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SM and political glidepath

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I recently participated in a conference call hosted by DHS.  The other participants were heavy hitters in the EM and social media world. The purpose was to identify and discuss ways to convince DHS and other interested parties of the importance of integrating the social media conduit into an upcoming BIG National Level Exercise (NLE).   I spent most of my time listening as they shared their perspective on how SM could be leveraged to monitor and gather intelligence related to a simulated large earthquake on the New Madrid Fault.  The contractor facilitating the call wanted to explore how SM would – and should – be used in this drill, so she can make a strong case to have it as a key exercise component.  It sounds like she may be facing an uphill battle in convincing other exercise contractors and agency representatives of the need to use SM.

The experts on the call focused on SM’s obvious use in crisis, mostly damage assessment. Some expressed frustration in convincing some of their key EM agencies and governments of the importance of using SM tools during crisis.  There is no doubt SM is an effective tool in helping gain situational awareness for operational purposes, like assessing damage to critical infrastructure, buildings, transportation corridors, etc…  This was the focus of much of the discussion.  I was surprised and somewhat perplexed that no one mentioned another key aspect of situational awareness that must be monitored and maintained; Political impact.

Maintaining continuity of government during crisis is critical, and not necessarily affected by superhuman responder efforts.  Confidence in government and elected officials depends on public perception of the effectiveness of response efforts. Policymakers get this.  During a crisis, I have operations folks hard at work dealing with the strategic and tactical operations to make problems go away.  This allows me to focus some of my attention on making sure command staff are creating and preserving positive public perception of our efforts.    In today’s world of instant news and rumor, the reputation and confidence in government and politicians can plummet like the glide path of a toolbox if this reality if ignored.  One of the fastest ways this can happen is to not monitor, assimilate and quickly engage. Rumors and misinformation spread at the speed of light on SM, and ignoring this fact can seriously damage political careers and undermine future government support.  A good IC (or elected official) understands this and should be making sure close attention is given to monitoring perception in real time, and engaging key stakeholders in real time. Newark, N.J. Mayor Cory Booker gets it. I hope the NLE exercise team gets it too.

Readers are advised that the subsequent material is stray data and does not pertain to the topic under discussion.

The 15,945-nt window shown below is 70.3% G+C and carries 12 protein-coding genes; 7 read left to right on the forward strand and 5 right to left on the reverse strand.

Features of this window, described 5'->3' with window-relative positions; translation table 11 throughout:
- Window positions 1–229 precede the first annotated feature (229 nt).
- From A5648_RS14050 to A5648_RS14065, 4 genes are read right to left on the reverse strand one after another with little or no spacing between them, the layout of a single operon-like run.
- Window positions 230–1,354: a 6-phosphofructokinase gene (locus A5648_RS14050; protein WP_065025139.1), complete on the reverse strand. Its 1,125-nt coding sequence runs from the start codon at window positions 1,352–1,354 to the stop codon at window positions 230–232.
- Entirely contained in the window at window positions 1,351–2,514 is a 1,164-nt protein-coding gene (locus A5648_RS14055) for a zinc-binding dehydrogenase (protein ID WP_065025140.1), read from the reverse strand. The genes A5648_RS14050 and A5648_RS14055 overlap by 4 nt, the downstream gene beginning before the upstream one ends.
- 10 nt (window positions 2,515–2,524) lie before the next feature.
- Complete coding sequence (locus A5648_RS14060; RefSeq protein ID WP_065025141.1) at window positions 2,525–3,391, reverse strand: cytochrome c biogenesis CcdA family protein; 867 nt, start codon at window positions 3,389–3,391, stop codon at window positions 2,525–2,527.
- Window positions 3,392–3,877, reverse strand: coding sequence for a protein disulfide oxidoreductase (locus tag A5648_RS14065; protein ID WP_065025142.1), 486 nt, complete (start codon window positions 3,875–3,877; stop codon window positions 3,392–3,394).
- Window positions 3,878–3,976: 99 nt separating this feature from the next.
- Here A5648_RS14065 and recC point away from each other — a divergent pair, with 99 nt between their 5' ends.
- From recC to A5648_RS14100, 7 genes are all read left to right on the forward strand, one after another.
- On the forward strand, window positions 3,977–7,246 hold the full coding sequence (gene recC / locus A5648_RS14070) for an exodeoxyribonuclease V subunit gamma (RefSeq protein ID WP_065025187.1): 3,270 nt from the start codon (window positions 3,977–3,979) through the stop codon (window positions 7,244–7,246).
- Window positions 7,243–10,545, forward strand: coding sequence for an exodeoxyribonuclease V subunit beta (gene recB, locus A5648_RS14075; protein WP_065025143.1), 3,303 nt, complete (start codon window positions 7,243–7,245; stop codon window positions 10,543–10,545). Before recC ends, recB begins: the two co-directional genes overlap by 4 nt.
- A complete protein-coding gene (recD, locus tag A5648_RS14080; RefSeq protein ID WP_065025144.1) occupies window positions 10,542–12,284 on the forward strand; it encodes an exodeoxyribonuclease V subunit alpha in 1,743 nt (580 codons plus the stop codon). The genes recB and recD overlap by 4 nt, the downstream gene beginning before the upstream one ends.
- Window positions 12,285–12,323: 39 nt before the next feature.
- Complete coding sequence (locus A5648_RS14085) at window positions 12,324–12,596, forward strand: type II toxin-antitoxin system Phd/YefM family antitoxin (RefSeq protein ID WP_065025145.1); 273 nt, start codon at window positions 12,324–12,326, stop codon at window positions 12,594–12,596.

Comments - Add Yours

  • CNethers

    That would be because most command staff maintain a he’d in the sand position with SM outlets and tools. If it’s free and easy to use then it must be useful. What they fail to understand is society and technology are moving faster than they are and there’s no time or need for gnat charts and project scopes on something as simple and straight forward as this. My question would be why not be part of the excersice. If it is so useless then then try it and prove it so. Any analyst will tell you that dissemination of information and gathering of field intel couldn’t be any more simple and moreover establish than SM.

  • http://chiefb2.wordpress.com chiefb2

    10-4 CN. You got it

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About chiefb2

Retired fire chief,Type 3 AHIMT IC, PIO. Current industrial services safety professional, social media emergency management disciple (no, I'm not a "guru"). Crisis communications consultant. Dad with an open wallet.